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Backyard pot farm exceeds New Mexico limits for medical use

De Baca County News of Fort Sumner, New Mexico

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SANTA ROSA-A new criminal case in Santa Rosa will test the limits of New Mexico's medical marijuana laws, after a 68-year-old resident with valid medical cannabis cards has been charged with a felony for allegedly possessing many times the allowable amounts in an overgrown backyard garden.

"There's quite a big difference between 6 ounces and 6 pounds," Police Chief Jude Gallegos said recently, when the case was filed in Guadalupe County Magistrate Court.

Margaret Hall, 68, of Santa Rosa (formerly of fort Sumner), was charged with possession of more than 8 ounces of marijuana, which is a 4th degree felony. Because she has no criminal record and cooperated fully with the investigation, authorities say she's a strong candidate for a pre-prosecution diversion program. But first she must go through the court system for the first time in her life.

"I've never broken the law in my life. I didn't mean to this time," Hall told The Communicator on Tuesday. "It just got away from me and I didn't know what to do with it."

She was referring to her backyard garden. Hall, who suffers from multiple medical conditions that leave her with severe pain in her back and legs, said that medical marijuana is a better option for her than traditional pharmaceuticals, which leave her with bad side effects.

Because it can be so expensive — up to $400 an ounce — she has tried over the past several years to grow her own.

"I just never had that much luck," she said. "One year the hail got it. The next year there were bugs. And then this year, it just went crazy."

According to a statement of probable cause filed in the Magistrate Court, in mid-September police said they found a jungle of tall, budding marijuana plants growing in containers in a fenced-off section of the woman's backyard. Some stalks were towering near the roof line of her house and peeking through the lattice fencing.

Since late 2011, Hall has had valid medical cannabis and growers cards issued by the New Mexico Department of Health. However, police say she greatly exceeded the specific limits stated on the back of the cards themselves.

Under a 2007 law called the Lynn and Erin Compassionate Use Act, one card stated that she was allowed to have no more than four mature cannabis plants and 12 seedlings. "Under New Mexico Law, card holders are legally permitted to use and process up to six (6) ounces (170 grams) of usable marijuana," the card stated.

According to the statement of probable cause, the garden actually contained 14 fully-grown marijuana plants, some of which were up to 7-feet tall. Hall cooperated with investigators and signed a form giving police consent to search her property. Under direction of the 4th Judicial District Attorney's office, 10 of the plants were confiscated. The court records describe how the officers cut the thick stalks, stored and dried the materials over several days, and then took five hours separating the usable marijuana from the rest of the plant material, such as stems.

In the end, police said it amounted to more than 6 pounds of marijuana-enough to pack three evidence bags. Gallegos said it was "not even close" to the allowable amounts.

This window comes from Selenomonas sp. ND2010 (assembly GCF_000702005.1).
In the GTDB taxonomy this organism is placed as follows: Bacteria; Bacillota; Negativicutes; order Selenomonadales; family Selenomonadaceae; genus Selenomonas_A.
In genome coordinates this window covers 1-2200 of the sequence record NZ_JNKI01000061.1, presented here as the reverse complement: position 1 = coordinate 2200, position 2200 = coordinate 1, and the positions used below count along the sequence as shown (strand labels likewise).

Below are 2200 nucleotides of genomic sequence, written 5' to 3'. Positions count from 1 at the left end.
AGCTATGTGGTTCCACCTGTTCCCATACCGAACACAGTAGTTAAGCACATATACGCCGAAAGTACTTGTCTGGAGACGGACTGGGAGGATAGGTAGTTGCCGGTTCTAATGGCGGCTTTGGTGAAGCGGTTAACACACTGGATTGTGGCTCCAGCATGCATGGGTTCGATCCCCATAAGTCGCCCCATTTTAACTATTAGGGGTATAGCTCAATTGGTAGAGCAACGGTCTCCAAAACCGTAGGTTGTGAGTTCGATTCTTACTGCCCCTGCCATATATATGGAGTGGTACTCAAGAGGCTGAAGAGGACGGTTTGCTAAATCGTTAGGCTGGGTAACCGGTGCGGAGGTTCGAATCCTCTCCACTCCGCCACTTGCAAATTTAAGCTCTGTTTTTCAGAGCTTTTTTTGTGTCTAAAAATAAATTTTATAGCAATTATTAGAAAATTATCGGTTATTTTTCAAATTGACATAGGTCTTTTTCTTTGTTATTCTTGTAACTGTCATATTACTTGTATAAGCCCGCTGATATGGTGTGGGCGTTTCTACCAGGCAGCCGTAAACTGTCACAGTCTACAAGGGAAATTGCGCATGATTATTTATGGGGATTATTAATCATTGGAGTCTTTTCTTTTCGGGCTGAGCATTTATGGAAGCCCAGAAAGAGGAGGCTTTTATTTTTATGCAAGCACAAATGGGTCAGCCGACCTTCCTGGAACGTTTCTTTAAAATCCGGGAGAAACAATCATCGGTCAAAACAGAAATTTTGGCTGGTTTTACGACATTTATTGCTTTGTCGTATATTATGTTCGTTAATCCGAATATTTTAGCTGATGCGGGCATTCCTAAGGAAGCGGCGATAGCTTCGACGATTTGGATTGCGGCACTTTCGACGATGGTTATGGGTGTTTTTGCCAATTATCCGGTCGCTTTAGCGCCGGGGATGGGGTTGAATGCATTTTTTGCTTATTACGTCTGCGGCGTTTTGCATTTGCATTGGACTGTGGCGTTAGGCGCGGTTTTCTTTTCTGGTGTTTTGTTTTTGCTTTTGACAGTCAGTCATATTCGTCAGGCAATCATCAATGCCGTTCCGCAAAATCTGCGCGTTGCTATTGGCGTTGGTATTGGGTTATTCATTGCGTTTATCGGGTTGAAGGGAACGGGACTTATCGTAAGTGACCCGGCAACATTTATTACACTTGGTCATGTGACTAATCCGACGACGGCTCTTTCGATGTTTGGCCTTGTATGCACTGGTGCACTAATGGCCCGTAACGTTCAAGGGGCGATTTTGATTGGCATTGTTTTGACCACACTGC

"There's rules and regulations that apply to that card. You can only possess what that card allows," Gallegos said. "She's not exempt from the law. The law is for everybody."

The charging documents state that "Ms. Hall advised that she knew that she had more (than) what the card had stated but was willing to turn over the extra to the police department."

After a few years struggling to get just a few plants to grow, when the bumper crop came, "They just got away from me and I just didn't know what to do about it," Hall said. "There's no way I could utilize all that."

She said she worried about what to do — notify authorities and risk getting in trouble, or leaving it in place and fear that "thugs" might target her home. When police finally showed up to investigate, it was a relief, she said.

But now, more than a month since the search, she has to face the criminal charge.

Due to the amount of marijuana, Police Chief Gallegos recommended the felony possession charge, saying that just because somebody has a medical cannabis card "doesn't mean you can exceed what you're allowed."

The investigation was referred to 4th Judicial District Attorney Richard Flores' office, and on Friday Flores told The Communicator he was approving Chief Gallegos' recommendation for the felony charge.

On Monday, Flores said that Hall "definitely qualifies" for a pre-prosecution diversion program, "which is something I will seriously look at, especially since she was cooperative with the investigation from the onset and she has no prior felony convictions."

Chief Gallegos also said Hall was cooperative throughout the investigation but said he recommended the felony charge because it's important to apply the law consistently.

"I don't want people to get the impression I'm picking and choosing. The law is for everybody," Gallegos said. "She had a large amount of marijuana, not just a baggie full."



Copyright 2015 De Baca County News, Fort Sumner, New Mexico. All Rights Reserved. This content, including derivations, may not be stored or distributed in any manner, disseminated, published, broadcast, rewritten or reproduced without express, written consent from SmallTownPapers, Inc.

Original Publication Date: November 5, 2015



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